The first option would seem to be the way to go. However, itís not clear just how much battery juice they'd need. The autopilot servos would drain power fast, but if the ground "pilots" kept the controlling to a minimum, they might be able to get away with it using enough batteries. The installation of wiring from the batteries (wherever they wound up) would be a nightmare. To get wiring all the way back to the elevator and rudder servos, every ceiling panel would have to be dropped and wiring would have to be run the length of the fuselage, through the Aft Pressure Dome on back to the jackscrew compartment, and to the servos. By using a relay, you could keep the servos from draining the batteries during normal operation prior to takeover. This may also help fool EICAS, as it wouldnít be able to detect the batteries through the power wires while the relay contact was open. The major problem with this scenario is that it wouldn't work as a standalone system because the pilots could still interfere with the takeover system by commanding autopilot servo inputs from AFCS panel, or manually moving the control columns which will disengage the autopilot servos, giving control back to the pilots. This is a built-in safety feature on commercial airliners which prevents a renegade autopilot from causing a disaster. Our conspirators would have to sabotage all existing AFCS disengage mechanisms...without the FCC BITE/MCDP/EICAS or the pilots knowing about it. I guess itís option 2 then.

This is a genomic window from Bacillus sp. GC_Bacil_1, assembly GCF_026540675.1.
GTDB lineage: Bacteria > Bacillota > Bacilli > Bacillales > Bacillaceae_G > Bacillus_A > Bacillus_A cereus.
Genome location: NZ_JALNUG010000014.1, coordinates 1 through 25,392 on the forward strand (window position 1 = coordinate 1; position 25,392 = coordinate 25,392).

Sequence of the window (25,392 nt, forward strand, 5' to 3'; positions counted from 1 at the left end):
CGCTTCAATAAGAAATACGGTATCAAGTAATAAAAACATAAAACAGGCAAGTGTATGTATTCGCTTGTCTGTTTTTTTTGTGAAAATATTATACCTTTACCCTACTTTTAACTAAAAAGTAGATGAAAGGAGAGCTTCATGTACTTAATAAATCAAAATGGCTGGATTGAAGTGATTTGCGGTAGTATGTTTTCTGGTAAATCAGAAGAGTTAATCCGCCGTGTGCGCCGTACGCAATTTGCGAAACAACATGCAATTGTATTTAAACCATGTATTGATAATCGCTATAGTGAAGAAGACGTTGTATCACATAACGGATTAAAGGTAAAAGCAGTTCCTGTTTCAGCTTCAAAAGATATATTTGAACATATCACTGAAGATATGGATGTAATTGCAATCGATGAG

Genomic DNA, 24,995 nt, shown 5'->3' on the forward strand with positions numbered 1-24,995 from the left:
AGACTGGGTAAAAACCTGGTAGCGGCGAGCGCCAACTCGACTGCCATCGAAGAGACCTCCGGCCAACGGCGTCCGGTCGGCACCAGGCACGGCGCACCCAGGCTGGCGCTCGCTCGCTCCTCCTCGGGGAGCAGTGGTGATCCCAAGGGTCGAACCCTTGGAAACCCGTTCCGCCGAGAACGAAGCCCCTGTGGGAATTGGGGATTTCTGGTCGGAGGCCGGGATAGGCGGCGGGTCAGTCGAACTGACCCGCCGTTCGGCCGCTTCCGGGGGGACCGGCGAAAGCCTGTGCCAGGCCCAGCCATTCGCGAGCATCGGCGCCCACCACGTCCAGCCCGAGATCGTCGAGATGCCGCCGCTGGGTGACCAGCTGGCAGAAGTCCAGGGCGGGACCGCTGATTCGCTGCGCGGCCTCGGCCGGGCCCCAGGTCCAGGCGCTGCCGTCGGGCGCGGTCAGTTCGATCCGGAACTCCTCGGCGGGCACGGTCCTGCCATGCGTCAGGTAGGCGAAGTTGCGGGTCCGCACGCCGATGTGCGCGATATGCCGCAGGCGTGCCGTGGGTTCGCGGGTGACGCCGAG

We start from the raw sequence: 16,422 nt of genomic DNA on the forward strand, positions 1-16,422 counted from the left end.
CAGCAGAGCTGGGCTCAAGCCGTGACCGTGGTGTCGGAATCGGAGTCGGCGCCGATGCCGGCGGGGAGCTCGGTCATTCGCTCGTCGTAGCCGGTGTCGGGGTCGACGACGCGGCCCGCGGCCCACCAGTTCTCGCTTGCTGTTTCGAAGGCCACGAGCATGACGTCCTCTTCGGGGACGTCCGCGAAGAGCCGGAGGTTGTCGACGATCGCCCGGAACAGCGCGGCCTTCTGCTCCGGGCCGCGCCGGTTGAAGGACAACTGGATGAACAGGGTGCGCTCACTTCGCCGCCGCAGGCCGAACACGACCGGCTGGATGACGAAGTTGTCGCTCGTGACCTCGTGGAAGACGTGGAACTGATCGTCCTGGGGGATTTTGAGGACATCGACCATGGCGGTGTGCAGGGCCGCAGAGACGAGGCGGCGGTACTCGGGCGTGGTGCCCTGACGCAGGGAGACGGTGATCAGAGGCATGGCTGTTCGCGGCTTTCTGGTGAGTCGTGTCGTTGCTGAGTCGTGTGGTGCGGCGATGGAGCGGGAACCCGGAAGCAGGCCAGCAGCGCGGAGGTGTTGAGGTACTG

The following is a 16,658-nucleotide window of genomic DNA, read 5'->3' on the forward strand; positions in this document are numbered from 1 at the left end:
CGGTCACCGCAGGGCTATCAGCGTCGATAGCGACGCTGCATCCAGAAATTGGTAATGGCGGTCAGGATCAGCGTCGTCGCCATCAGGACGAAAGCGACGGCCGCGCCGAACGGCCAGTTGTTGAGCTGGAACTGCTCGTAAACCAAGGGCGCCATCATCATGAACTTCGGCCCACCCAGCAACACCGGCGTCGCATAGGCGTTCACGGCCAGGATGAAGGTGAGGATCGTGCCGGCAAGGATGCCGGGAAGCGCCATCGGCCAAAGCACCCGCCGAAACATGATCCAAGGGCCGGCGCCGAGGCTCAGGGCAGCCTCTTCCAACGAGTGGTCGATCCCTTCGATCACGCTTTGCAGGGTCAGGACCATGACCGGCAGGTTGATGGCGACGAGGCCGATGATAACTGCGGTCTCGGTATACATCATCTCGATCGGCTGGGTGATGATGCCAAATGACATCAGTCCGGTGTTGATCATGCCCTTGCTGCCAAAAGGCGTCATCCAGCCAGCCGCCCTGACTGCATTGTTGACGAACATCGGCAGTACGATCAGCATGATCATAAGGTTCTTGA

Well, maybe not, because option 2 is probably impossible. 3 big problems. First, as with the batteries, you need to find a suitable place for these devices. Here's the catch, you have to use the existing flight control cable paths and that really narrows the locale down. Off the top of my head, I'd say 90% of the cable runs are unusable due to proximity of other cables, devices, ceilings, floors, etc.. Then, as with the batteries, you're installing more foreign components for the mechanics to find. If all that's not bad enough, these devices can be overridden by the "stock" servos or manual control column inputs so our saboteurs would still have to be modify existing systems in addition to installing new systems. This is why I said earlier that a complete redesign would probably be the way to go. There is just no easy way to do this....